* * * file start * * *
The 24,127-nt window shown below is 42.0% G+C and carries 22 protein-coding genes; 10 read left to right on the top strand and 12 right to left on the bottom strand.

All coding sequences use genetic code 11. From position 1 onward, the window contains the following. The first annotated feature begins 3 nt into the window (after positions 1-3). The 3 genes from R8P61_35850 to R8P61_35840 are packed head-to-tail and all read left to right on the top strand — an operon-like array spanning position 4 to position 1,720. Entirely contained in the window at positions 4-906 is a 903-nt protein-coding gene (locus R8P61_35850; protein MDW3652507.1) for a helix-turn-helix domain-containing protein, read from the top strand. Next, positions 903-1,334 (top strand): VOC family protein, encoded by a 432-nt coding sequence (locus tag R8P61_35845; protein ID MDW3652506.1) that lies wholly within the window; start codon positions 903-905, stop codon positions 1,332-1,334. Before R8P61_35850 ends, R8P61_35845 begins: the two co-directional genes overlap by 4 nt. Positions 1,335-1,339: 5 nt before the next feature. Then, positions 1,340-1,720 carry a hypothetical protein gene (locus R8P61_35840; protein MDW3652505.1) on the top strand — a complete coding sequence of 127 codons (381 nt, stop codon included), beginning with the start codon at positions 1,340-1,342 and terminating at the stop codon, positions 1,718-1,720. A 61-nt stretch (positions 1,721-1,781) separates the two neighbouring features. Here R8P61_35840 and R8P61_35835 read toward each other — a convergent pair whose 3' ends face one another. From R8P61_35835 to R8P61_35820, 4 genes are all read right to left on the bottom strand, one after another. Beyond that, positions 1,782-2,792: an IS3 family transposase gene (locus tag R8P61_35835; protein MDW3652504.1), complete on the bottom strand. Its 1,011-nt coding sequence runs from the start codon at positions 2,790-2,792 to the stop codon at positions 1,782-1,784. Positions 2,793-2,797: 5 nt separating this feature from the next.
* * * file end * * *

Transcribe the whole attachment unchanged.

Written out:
The 24,127-nt window shown below is 42.0% G+C and carries 22 protein-coding genes; 10 read left to right on the top strand and 12 right to left on the bottom strand.

All coding sequences use genetic code 11. From position 1 onward, the window contains the following. The first annotated feature begins 3 nt into the window (after positions 1-3). The 3 genes from R8P61_35850 to R8P61_35840 are packed head-to-tail and all read left to right on the top strand — an operon-like array spanning position 4 to position 1,720. Entirely contained in the window at positions 4-906 is a 903-nt protein-coding gene (locus R8P61_35850; protein MDW3652507.1) for a helix-turn-helix domain-containing protein, read from the top strand. Next, positions 903-1,334 (top strand): VOC family protein, encoded by a 432-nt coding sequence (locus tag R8P61_35845; protein ID MDW3652506.1) that lies wholly within the window; start codon positions 903-905, stop codon positions 1,332-1,334. Before R8P61_35850 ends, R8P61_35845 begins: the two co-directional genes overlap by 4 nt. Positions 1,335-1,339: 5 nt before the next feature. Then, positions 1,340-1,720 carry a hypothetical protein gene (locus R8P61_35840; protein MDW3652505.1) on the top strand — a complete coding sequence of 127 codons (381 nt, stop codon included), beginning with the start codon at positions 1,340-1,342 and terminating at the stop codon, positions 1,718-1,720. A 61-nt stretch (positions 1,721-1,781) separates the two neighbouring features. Here R8P61_35840 and R8P61_35835 read toward each other — a convergent pair whose 3' ends face one another. From R8P61_35835 to R8P61_35820, 4 genes are all read right to left on the bottom strand, one after another. Beyond that, positions 1,782-2,792: an IS3 family transposase gene (locus tag R8P61_35835; protein MDW3652504.1), complete on the bottom strand. Its 1,011-nt coding sequence runs from the start codon at positions 2,790-2,792 to the stop codon at positions 1,782-1,784. Positions 2,793-2,797: 5 nt separating this feature from the next.